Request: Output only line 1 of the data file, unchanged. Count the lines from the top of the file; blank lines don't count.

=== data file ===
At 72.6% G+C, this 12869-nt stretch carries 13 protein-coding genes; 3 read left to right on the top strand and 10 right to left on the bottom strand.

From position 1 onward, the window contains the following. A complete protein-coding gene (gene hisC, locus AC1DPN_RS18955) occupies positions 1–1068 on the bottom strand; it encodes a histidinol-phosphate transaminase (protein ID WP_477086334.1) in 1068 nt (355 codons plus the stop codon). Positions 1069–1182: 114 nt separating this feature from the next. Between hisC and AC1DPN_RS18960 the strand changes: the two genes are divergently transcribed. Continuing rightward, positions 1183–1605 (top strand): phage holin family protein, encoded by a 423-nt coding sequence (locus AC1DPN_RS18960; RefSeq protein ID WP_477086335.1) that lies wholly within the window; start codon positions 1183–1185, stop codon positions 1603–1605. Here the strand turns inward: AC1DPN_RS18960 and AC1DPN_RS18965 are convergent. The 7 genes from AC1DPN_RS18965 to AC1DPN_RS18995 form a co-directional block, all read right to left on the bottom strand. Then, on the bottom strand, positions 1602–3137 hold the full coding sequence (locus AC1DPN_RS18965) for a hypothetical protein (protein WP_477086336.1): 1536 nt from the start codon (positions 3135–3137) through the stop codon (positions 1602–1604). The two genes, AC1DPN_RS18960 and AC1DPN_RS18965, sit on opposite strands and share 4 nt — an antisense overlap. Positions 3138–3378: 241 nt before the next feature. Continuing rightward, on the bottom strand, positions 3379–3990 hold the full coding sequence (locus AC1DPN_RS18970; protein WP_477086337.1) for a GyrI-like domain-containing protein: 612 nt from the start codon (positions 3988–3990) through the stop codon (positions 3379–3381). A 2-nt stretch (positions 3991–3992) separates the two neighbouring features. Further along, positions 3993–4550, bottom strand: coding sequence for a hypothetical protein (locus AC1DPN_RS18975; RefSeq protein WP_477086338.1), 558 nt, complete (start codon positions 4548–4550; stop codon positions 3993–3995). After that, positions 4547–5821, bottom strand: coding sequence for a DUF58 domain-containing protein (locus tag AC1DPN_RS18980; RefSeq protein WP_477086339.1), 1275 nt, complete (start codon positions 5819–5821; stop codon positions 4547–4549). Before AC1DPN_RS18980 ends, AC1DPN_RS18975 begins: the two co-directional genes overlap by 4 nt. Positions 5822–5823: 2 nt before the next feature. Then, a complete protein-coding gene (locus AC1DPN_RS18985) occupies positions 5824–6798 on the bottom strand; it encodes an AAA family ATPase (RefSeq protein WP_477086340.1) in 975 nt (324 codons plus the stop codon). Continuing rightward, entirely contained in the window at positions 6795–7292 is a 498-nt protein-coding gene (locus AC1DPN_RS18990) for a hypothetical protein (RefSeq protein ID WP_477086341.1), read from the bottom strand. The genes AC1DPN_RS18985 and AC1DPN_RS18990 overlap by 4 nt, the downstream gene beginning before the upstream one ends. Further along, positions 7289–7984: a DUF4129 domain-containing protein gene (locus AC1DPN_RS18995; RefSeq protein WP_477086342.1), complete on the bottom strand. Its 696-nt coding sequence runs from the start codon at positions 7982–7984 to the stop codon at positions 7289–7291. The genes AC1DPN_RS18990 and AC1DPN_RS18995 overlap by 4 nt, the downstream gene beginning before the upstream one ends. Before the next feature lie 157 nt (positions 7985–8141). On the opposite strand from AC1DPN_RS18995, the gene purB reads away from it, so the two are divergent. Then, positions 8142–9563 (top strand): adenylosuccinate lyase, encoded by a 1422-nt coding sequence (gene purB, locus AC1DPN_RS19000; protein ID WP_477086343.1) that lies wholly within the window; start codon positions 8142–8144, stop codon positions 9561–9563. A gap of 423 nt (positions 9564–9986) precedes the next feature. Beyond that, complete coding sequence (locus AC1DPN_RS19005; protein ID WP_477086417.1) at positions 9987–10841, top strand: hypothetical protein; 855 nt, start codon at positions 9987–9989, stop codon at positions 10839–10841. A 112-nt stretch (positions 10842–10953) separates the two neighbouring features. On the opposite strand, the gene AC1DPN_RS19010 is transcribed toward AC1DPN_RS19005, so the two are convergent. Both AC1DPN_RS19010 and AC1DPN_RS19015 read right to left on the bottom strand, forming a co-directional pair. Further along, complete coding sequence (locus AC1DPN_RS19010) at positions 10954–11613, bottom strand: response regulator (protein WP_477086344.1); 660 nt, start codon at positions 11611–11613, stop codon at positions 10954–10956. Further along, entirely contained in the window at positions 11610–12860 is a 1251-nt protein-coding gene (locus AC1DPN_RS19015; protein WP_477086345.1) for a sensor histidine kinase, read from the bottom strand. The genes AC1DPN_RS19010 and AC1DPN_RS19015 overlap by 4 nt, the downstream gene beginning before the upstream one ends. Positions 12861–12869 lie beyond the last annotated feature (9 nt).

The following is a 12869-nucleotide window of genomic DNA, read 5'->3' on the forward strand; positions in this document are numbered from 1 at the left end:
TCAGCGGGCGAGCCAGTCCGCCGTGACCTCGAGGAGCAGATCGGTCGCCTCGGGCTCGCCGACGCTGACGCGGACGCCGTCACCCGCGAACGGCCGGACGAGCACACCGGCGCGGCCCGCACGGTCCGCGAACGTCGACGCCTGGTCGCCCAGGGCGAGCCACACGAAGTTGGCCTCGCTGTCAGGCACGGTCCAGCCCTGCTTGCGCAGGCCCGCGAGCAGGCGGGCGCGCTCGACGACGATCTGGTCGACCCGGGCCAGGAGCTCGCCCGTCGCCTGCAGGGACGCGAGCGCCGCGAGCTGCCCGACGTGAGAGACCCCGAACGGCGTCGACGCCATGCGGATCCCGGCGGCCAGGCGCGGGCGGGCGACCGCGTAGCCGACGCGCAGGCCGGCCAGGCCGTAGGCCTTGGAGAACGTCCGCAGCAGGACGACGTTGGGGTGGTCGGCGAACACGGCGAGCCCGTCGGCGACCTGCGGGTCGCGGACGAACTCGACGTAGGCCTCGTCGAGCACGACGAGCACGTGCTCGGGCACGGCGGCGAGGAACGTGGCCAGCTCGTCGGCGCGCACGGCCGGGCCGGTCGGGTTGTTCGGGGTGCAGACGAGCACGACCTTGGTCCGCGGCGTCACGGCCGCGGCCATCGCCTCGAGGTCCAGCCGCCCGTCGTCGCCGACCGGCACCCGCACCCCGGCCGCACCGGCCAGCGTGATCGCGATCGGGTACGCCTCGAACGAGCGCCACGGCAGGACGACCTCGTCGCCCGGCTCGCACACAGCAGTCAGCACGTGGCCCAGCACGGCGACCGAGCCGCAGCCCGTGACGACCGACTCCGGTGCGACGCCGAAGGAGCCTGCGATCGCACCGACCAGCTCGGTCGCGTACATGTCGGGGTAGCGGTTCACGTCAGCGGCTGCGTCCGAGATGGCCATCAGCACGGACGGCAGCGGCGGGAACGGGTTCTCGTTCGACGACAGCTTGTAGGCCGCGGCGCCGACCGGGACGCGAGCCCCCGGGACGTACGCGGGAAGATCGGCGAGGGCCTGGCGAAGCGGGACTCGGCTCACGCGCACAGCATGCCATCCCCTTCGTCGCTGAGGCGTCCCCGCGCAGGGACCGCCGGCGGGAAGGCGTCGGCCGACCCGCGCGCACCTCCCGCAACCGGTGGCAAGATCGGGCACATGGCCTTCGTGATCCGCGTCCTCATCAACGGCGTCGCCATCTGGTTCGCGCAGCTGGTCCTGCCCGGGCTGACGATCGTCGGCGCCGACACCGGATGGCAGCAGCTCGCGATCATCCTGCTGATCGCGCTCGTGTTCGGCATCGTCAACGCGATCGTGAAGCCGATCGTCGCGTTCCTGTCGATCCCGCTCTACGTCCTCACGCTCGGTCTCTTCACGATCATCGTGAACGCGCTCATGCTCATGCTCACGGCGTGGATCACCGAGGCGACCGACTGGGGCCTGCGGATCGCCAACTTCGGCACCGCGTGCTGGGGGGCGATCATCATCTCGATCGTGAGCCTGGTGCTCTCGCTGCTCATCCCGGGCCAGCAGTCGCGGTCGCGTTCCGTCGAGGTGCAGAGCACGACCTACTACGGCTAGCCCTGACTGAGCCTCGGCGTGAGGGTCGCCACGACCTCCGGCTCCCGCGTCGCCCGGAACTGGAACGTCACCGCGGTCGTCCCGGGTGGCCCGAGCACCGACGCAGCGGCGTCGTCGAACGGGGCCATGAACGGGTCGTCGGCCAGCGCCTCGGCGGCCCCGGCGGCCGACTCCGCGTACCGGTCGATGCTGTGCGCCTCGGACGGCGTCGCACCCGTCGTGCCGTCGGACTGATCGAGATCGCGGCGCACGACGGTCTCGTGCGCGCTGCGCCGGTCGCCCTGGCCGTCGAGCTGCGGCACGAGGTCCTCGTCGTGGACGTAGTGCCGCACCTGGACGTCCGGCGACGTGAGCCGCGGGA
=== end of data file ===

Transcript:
At 72.6% G+C, this 12869-nt stretch carries 13 protein-coding genes; 3 read left to right on the top strand and 10 right to left on the bottom strand.